Skip to main content

Marsick, Armand (Louis Joseph)

Marsick, Armand (Louis Joseph)

Marsick, Armand (Louis Joseph), Belgian conductor, teacher, and composer, nephew of Martin (-Pierre-Joseph) Marsick; b. Liège, Sept. 20, 1877; d. Haine-St.-Paul, April 30, 1959. He studied with his father, Louis Marsick, then took a course in composition with Dupuis at the Liège Cons., with Ropartz at the Nancy Cons., and d’Indy in Paris. After playing 1stviolin in the Municipal Théâtre in Nancy, he became concertmaster at the Concerts Colonne in Paris (1898). In 1908 he obtained the position of instructor at the Athens Cons., where he remained until 1921. He was appointed director at the Bilbao Cons, in 1922. He was a prof, at the Liège Cons. (1927–42) and conductor of the Société des Concerts Symphoniques (1927–39).


dramatic: opera:La Jane (1903; 1st perf. as Vendetta corsa, Rome, 1913; Liège, March 29, 1921); Lara (1913; Antwerp, Dec. 3, 1929); L’Anneau nuptial (1920; Brussels, March 3, 1928). radio play: Le Visage de la Wallonie (1937). orch.: 2 symphonic poems:Stèle funéraire (1902) and La Source (1908); Improvisation et Final for Cello and Orch. (1904); 2 suites:Scènes de montagnes (1910) and Tableaux grecs (1912); Tableaux de voyage for Small Orch. (1939); Loustics en fête for Small Orch. (1939); 3 morceaux symphoniques (1950). chamber: Violin Sonata (1900); Quartet for 4 Horns (1950); 4 pièces for Piano (1912). vocal: Choruses; songs.

—Nicolas Slonimsky/Laura Kuhn/Dennis McIntire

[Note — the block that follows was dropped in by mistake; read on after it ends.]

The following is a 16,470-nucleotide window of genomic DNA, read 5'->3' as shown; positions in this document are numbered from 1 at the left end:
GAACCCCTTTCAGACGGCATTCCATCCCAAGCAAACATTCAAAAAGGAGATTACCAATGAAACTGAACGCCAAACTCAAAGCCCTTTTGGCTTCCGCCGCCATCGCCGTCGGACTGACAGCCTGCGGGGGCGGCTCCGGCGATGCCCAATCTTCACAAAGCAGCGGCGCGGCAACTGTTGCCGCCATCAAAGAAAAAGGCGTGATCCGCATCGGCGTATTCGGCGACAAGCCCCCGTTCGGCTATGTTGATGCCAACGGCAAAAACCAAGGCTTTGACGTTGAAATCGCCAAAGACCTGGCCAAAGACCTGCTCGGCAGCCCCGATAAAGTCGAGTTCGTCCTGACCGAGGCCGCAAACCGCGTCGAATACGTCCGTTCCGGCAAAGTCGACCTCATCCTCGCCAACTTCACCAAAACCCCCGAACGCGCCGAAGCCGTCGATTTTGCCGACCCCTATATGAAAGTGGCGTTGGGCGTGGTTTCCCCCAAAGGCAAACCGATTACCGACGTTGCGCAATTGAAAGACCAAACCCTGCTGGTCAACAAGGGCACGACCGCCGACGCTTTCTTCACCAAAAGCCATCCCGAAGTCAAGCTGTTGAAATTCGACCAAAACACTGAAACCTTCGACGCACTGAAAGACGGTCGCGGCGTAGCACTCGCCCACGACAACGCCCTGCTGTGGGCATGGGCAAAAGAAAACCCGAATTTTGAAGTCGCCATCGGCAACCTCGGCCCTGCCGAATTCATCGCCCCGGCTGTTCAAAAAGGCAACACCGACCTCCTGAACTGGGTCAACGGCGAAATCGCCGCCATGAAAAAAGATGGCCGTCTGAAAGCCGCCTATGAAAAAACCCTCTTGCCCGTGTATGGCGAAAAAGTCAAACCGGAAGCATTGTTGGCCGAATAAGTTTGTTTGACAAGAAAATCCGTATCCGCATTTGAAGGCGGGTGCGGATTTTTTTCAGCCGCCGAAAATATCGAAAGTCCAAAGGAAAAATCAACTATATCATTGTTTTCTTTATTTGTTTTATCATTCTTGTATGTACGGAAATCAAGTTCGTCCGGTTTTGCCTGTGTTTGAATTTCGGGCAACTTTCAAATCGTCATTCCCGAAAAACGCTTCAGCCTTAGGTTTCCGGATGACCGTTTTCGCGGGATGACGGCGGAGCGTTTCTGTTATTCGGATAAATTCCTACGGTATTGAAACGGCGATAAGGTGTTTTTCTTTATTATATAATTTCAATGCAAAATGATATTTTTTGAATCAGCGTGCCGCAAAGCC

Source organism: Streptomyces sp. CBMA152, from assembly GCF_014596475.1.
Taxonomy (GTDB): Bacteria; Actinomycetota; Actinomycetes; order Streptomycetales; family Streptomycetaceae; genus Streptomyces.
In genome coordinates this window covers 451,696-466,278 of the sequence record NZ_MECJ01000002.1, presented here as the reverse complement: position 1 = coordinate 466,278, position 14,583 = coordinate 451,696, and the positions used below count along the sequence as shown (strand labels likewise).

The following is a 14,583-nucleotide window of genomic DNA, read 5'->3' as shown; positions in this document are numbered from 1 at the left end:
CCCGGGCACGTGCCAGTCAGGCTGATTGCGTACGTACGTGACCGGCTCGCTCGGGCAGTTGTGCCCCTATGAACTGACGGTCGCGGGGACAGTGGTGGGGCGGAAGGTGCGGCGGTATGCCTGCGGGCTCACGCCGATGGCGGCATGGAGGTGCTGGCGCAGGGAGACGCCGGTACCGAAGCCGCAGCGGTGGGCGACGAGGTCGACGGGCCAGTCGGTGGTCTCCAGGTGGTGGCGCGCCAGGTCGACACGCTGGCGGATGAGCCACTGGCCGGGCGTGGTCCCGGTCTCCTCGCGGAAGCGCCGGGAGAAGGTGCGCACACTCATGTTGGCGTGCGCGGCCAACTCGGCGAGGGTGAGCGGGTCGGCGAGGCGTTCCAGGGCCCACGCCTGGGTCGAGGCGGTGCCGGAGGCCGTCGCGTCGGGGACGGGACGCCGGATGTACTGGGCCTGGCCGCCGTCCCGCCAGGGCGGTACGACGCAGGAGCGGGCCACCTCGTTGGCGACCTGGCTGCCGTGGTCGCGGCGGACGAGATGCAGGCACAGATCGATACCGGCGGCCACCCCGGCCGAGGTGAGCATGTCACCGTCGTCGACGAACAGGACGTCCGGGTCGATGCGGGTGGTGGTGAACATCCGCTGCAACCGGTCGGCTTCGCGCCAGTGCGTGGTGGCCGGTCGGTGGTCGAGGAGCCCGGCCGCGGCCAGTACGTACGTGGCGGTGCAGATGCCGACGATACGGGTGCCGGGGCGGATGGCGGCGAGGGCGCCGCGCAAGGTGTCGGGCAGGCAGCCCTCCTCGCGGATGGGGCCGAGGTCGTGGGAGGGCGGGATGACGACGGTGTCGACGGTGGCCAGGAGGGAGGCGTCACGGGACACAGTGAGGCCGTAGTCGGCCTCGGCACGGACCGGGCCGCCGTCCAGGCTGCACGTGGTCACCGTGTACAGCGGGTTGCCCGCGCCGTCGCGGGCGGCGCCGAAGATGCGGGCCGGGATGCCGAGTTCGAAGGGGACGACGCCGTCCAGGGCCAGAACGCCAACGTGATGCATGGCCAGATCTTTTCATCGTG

Cite this article
Pick a style below, and copy the text for your bibliography.

  • MLA
  • Chicago
  • APA

"Marsick, Armand (Louis Joseph)." Baker’s Biographical Dictionary of Musicians. . 22 Sep. 2019 <>.

"Marsick, Armand (Louis Joseph)." Baker’s Biographical Dictionary of Musicians. . (September 22, 2019).

"Marsick, Armand (Louis Joseph)." Baker’s Biographical Dictionary of Musicians. . Retrieved September 22, 2019 from

Learn more about citation styles

Citation styles gives you the ability to cite reference entries and articles according to common styles from the Modern Language Association (MLA), The Chicago Manual of Style, and the American Psychological Association (APA).

Within the “Cite this article” tool, pick a style to see how all available information looks when formatted according to that style. Then, copy and paste the text into your bibliography or works cited list.

Because each style has its own formatting nuances that evolve over time and not all information is available for every reference entry or article, cannot guarantee each citation it generates. Therefore, it’s best to use citations as a starting point before checking the style against your school or publication’s requirements and the most-recent information available at these sites:

Modern Language Association

The Chicago Manual of Style

American Psychological Association

  • Most online reference entries and articles do not have page numbers. Therefore, that information is unavailable for most content. However, the date of retrieval is often important. Refer to each style’s convention regarding the best way to format page numbers and retrieval dates.
  • In addition to the MLA, Chicago, and APA styles, your school, university, publication, or institution may have its own requirements for citations. Therefore, be sure to refer to those guidelines when editing your bibliography or works cited list.